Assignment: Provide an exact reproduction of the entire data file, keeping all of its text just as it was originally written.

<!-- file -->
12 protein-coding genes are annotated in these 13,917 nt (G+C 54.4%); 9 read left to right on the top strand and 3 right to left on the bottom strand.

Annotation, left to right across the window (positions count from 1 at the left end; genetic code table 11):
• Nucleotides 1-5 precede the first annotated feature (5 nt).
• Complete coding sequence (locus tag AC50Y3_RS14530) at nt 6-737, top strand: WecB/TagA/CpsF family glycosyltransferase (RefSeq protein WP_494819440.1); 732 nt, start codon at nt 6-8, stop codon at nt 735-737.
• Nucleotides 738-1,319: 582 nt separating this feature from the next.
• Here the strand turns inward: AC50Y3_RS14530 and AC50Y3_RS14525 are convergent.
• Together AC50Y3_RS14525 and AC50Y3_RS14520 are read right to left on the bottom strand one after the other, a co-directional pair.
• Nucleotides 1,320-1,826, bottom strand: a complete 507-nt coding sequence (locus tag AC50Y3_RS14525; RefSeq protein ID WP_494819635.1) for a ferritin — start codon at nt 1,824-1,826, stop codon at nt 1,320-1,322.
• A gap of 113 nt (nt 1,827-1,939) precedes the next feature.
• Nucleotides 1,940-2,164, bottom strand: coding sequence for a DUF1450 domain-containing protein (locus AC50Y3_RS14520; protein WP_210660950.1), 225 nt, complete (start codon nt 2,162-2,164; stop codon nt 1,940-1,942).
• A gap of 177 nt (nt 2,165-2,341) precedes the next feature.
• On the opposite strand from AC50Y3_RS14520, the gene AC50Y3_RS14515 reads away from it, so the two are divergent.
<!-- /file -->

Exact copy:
12 protein-coding genes are annotated in these 13,917 nt (G+C 54.4%); 9 read left to right on the top strand and 3 right to left on the bottom strand.

Annotation, left to right across the window (positions count from 1 at the left end; genetic code table 11):
• Nucleotides 1-5 precede the first annotated feature (5 nt).
• Complete coding sequence (locus tag AC50Y3_RS14530) at nt 6-737, top strand: WecB/TagA/CpsF family glycosyltransferase (RefSeq protein WP_494819440.1); 732 nt, start codon at nt 6-8, stop codon at nt 735-737.
• Nucleotides 738-1,319: 582 nt separating this feature from the next.
• Here the strand turns inward: AC50Y3_RS14530 and AC50Y3_RS14525 are convergent.
• Together AC50Y3_RS14525 and AC50Y3_RS14520 are read right to left on the bottom strand one after the other, a co-directional pair.
• Nucleotides 1,320-1,826, bottom strand: a complete 507-nt coding sequence (locus tag AC50Y3_RS14525; RefSeq protein ID WP_494819635.1) for a ferritin — start codon at nt 1,824-1,826, stop codon at nt 1,320-1,322.
• A gap of 113 nt (nt 1,827-1,939) precedes the next feature.
• Nucleotides 1,940-2,164, bottom strand: coding sequence for a DUF1450 domain-containing protein (locus AC50Y3_RS14520; protein WP_210660950.1), 225 nt, complete (start codon nt 2,162-2,164; stop codon nt 1,940-1,942).
• A gap of 177 nt (nt 2,165-2,341) precedes the next feature.
• On the opposite strand from AC50Y3_RS14520, the gene AC50Y3_RS14515 reads away from it, so the two are divergent.